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This tall and impressive gate was built in the 15th century at a time when Palermo was surrounded by a city wall. The gate was called “Porta dell’Aquila” (Gate of the Eagle) but the people of Palermo called it “Porta Nuova” (“New Gate“), and that name has stuck. The gate was reconstructed in the 16th century to honor Holy Roman Emperor Charles V’s conquest of Tunis from the Ottoman Empire. The gate was destroyed by a fire caused when lightening exploded a gunpowder store in the upper levels in 1667; an exact copy was reconstructed within 2 years.
Porta Nuova is close to two of Palermo’s most popular attractions, Palazzo dei Normanni and Capella Palatina, but …
Sometimes you encounter unexpected sights while rambling around the streets of a city. While wandering Palermo in Sicily early one February afternoon, we came across this religious procession. I don’t speak the language, so it was unclear to me what was being celebrated. But the icons appear to be old and of an Orthodox nature.
After I took a few still photos, I switched to video mode and captured this amateur footage, to give you a feeling for what the experience was like.
(Click on thumbnails to enlarge photos)
Sicilian carts have a long history, dating to the time of Greek occupation when they were used to haul goods inland. They were especially popular around a hundred years ago, until they were all but completely replaced by automobiles and trucks in the 1950s.
What makes these carts unique is their colorful decorations. Some carts have carvings, some have have paintings, all of which tell stories about Sicilian history and folklore.
We came across this collection of carts and related art while walking in an alley in Palermo. I thought it interesting that even three-wheeled trucks had decorations similar to the carts.
(Carretto_Siciliano. Courtesy of Filippo Piazza and Wikimedia)
I found the photo above on Wikimedia, which shows how lovely the carts and horses …
Palermo is an ancient city at least 2,700 years old, Of course it has grown and modernized over the years, but it has an old and gritty quality to it. I was charmed during our rambling to see how many narrow roads and lanes persist. It reminds me of cities that were laid out in medieval times.
Many of the lanes are quite narrow, in places narrow enough that a standard car might have trouble navigating the passage. For that reason alone its worth exploring on foot, where you’ll experience the true personality of the city. Here you’ll discover people’s homes, cafes, small restaurants, and children playing in the road. There aren’t many places like it that I’ve encountered in …
While visiting Buenos Aires, my wife and I wanted to see the MALBA, a museum of modern Latin-American art that came highly recommended. It was a rainy day and when our taxi dropped us off at the steps of the MALBA we were disappointed to find it closed for the day. So it goes — should have called ahead before coming.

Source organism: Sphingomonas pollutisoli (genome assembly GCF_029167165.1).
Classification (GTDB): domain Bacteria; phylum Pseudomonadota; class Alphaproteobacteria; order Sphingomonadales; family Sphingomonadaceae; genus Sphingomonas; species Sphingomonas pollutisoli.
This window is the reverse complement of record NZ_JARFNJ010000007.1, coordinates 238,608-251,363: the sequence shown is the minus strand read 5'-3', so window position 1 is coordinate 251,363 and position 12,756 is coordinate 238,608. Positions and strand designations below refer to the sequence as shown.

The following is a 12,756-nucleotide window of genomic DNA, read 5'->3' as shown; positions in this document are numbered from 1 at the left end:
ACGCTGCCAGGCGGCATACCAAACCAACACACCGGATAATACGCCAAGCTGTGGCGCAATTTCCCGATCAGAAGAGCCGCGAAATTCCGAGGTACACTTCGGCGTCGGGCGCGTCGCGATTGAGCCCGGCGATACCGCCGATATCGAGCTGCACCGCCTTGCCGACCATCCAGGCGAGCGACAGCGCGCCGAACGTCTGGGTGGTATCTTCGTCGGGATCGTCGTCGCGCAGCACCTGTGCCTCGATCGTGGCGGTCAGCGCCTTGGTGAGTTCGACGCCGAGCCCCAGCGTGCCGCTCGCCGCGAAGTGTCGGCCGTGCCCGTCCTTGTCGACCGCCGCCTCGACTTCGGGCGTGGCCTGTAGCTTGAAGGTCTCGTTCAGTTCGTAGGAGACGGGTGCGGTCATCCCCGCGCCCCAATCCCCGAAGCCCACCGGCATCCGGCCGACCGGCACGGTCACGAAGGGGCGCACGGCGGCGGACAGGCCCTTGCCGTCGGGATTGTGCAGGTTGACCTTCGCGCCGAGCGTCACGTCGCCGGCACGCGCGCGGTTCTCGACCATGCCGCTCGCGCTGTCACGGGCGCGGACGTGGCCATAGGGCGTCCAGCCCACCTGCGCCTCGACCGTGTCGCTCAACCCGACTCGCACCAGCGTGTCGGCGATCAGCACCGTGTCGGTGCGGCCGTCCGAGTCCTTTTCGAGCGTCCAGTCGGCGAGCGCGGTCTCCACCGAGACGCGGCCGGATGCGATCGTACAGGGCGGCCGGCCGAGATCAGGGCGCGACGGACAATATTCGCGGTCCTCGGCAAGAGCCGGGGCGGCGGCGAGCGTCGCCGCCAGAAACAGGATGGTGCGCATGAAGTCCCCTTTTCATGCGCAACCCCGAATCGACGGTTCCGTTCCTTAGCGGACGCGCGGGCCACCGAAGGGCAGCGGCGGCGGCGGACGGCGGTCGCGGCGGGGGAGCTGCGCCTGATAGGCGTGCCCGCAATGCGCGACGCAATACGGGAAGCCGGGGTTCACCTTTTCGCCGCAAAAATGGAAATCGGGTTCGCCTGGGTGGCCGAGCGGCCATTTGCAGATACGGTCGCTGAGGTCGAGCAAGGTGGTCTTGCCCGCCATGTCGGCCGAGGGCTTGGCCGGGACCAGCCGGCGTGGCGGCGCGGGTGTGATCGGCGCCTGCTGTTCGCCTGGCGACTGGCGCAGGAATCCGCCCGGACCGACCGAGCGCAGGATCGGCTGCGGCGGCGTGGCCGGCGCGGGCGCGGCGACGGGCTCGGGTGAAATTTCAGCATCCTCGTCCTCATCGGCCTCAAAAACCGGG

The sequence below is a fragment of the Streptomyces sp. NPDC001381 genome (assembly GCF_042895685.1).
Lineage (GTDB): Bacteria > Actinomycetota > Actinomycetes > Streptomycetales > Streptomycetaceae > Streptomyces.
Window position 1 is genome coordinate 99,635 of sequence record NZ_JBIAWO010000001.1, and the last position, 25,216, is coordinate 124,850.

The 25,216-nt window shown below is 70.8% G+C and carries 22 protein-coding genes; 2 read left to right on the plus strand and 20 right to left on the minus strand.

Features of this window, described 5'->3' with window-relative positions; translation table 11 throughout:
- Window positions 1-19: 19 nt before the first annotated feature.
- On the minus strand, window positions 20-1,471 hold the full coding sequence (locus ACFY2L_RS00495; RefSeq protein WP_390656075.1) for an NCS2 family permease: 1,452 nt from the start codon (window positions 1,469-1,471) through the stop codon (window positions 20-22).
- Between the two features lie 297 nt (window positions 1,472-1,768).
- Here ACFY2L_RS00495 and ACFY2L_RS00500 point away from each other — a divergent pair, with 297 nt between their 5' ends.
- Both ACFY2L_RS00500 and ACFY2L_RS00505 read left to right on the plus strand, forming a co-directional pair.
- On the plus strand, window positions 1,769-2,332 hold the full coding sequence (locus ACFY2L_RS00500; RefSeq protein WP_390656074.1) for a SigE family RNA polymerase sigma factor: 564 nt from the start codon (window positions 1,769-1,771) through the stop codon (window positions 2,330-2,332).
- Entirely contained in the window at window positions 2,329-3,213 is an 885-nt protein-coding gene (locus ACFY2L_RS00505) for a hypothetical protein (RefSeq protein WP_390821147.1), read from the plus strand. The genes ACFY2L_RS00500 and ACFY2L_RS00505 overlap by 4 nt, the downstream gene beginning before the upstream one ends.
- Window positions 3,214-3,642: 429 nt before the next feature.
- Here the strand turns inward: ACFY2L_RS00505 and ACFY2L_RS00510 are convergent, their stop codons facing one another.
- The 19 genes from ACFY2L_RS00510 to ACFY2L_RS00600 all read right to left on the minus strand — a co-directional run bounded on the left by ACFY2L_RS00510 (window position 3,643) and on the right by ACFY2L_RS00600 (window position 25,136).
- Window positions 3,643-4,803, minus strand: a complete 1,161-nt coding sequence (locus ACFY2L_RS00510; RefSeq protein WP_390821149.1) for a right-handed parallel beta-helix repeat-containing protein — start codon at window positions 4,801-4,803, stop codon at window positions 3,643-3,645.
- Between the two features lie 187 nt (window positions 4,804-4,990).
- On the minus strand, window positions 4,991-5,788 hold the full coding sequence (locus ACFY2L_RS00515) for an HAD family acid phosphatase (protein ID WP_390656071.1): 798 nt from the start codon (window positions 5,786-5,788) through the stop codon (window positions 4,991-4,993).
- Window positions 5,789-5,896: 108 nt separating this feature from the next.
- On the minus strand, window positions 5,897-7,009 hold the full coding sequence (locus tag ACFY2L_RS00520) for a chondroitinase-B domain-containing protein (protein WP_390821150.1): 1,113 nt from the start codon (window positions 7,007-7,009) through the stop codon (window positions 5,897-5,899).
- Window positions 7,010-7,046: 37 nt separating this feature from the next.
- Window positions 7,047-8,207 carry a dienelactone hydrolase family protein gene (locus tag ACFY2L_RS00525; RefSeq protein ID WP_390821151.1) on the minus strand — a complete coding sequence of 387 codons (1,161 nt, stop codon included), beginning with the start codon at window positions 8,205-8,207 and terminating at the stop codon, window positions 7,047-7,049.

Not wanting to waste the morning, we decided to walk around the upscale Palermo Chico neighborhood in which the museum is situated. It’s a safe neighborhood — not all areas of Buenos Aires are recommended for tourists — and we had no firm plans about where to go. We just wanted to explore a little.
A few blocks south on Ave …
While Sicily itself is green and lovely after the rains, Palermo doesn’t have many spacious parks or gardens. This is in part why exploring Orto Botanico di Palermo (Palermo Botanical Garden) was a treat for my wife and I. It covers about 30 acres and has a large and interesting variety of plants that are pleasant to stroll through. Orto Botanico also conducts research for the Department of Botany, University of Palermo.
The garden dates to 1779 when the University created a chair of “botany and medicinal properties” and dedicated a plot of land for a botanical garden. The goal was to grow and study plants that useful had medicinal properties. The garden was moved to the present site in 1786 when …
Palazzo dei Normanni (Palace of the Normans) is the old Royal Palace in Palermo, Sicily. It was built in the 9th century by the Arab/Islamic rulers for the harems of their emirs. It was expanded and renovated by the Normans who subsequently conquered Sicily in 1072. The Norman kings transformed the building into a multi-functional complex that served as an administrative center and a royal residence. During the period of Norman rule, Sicily thrived and prospered.
The Palazzo sits on the highest spot in Palermo and is the oldest royal residence in Europe. After the Normans left, Palazzo dei Normanni was not used for several centuries. But the palace returned to an administrative role in the second half of the sixteenth century, when the Spanish governors chose …
One of the pleasures of traveling is stumbling on memorable scenes of everyday life. So it was as we waited to gain admittance to the Capella Palatina…